SALT LAKE CITY — Federal prosecutors have filed hate crime charges against a man accused of a racially motivated assault, weeks after local prosecutors said Utah’s laws did not allow them to do so.
Alan Covington, 50, allegedly walked into Lopez Tires on Main Street in Salt Lake City in December of 2018 and screamed “I want to kill a Mexican” before assaulting several men, seriously injuring one of them.
Shortly after, Salt Lake County DA Sim Gill explained that because of the way Utah’s hate crime statute is written, they couldn’t prosecute this case as one.
“For the last 20 years we’ve never successfully prosecuted a single hate crime in the state of Utah,” said Gill at the time, adding the current statute only allows for enhancements to misdemeanor counts but not felonies.
However, the Department of Justice is now involved and a grand jury returned a three count indictment against Covington. Covington faces hate crime charges and the DOJ alleges he attacked the men “because he believed the men were Mexicans.”
Prosecutors also state the attack included an intent to kill.
Salt Lake City Mayor Jackie Biskupski reacted to the news Wednesday, saying police forwarded the case to the FBI after Gill indicated he could not pursue hate crime charges at the local level.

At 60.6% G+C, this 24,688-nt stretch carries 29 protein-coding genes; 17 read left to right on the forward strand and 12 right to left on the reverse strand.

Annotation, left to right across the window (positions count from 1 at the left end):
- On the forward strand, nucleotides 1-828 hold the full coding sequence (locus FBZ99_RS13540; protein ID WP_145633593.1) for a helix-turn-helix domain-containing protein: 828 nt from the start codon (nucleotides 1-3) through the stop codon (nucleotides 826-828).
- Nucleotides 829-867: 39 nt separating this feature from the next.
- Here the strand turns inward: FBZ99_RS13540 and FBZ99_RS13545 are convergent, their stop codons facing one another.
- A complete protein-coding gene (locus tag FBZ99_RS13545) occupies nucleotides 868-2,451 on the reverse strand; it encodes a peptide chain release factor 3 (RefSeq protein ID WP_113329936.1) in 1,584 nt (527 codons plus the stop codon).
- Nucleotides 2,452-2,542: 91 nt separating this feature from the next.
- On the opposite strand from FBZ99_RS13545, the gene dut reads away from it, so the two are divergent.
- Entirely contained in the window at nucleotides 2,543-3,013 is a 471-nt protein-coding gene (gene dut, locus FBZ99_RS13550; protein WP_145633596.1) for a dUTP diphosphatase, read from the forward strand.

“This attack sowed fear into our community and was met with a swift and thorough investigation by the Salt Lake City Police Department who rightfully reached out to the FBI for assistance,” said Mayor Jackie Biskupski. “It is time Utah adopt comprehensive hate crime legislation to give law enforcement and investigators the tools they need to prosecute these types of crime.”
Chief Mike Brown of Salt Lake City Police also addressed the indictment.
“I’m incredibly proud of our detectives whose work in conjunction with the FBI brought this indictment to fruition,” Brown stated. “The Salt Lake City Police Department will continue to work with any willing partner to ensure justice is available to everyone in the Capital City.”
Covington faces a maximum sentence of up to life in prison and a $250,000 fine if convicted.